When my friend Beth in Utah asked me if I had reading and other material that would help her choose and raise a young dog, I was all over it. Wow, do I have resources! I love my favorite, dog-eared pet behavior and training books–numbering over 200! Then there are the my favorite DVDs, blogs, articles, handbooks, and and and… But what to choose for this situation, without overwhelming a neophyte?
I have my ideas, but I’d love to hear yours, so I can give her the best information possible.
Here’s the deal: Beth and her husband have never had dogs before; only cats. They aren’t sure what kind of pup they should get for their lifestyle; they just knows they’d like a young, two-to-four month old that would grow to “medium-sized, one who loves being a laid-back companion, one who likes hiking, but doesn’t need too much fast-paced exercise stuff.” Beth’s husband works 12-hour shifts, often at night, while she herself works at home. And, she wants a rescue, especially since she lives right by Best Friends Animal Society. They’re open to positive, reward-based training.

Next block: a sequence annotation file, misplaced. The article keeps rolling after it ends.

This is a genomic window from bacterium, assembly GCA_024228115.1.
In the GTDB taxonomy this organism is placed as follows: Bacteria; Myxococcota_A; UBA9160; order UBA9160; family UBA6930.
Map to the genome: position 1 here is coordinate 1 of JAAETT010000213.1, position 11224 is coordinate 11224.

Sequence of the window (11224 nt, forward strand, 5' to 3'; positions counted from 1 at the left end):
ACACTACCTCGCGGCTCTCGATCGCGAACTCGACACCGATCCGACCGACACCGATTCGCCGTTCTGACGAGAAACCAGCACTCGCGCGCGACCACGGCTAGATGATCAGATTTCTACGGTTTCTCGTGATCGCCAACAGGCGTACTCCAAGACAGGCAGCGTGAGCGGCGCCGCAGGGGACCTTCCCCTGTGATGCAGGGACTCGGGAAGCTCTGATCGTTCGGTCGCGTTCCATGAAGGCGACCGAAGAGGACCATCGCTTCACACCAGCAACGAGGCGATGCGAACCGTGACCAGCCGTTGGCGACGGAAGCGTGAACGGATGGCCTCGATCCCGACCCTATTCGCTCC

If someone asked you to recommend your favorite resources for those parameters, what would they be? I’d love to hear what I need to add to my library, too!
You think your dog is doing something adorable, so you encourage her to continue that behavior. But later you discover that it’s not so cute after all. Then what? I see this a lot with clients, but I’ve also made these kinds of mistakes with my dogs. Whoops!
I was discussing this on Twitter with Sonia Singh, a fellow pet blogger and marketing director for PawPosse.com in Phoenix, AZ. As an advocate for the large dog lifestyle, she said she’s inadvertently trained her pup Nala to “follow her bliss”– until Sonia discovered that Nala’s bliss was not what she intended! I asked Sonia to share her experiences to help assure dog owners that there are ways to turn things around! Her bio appears at the end of her post.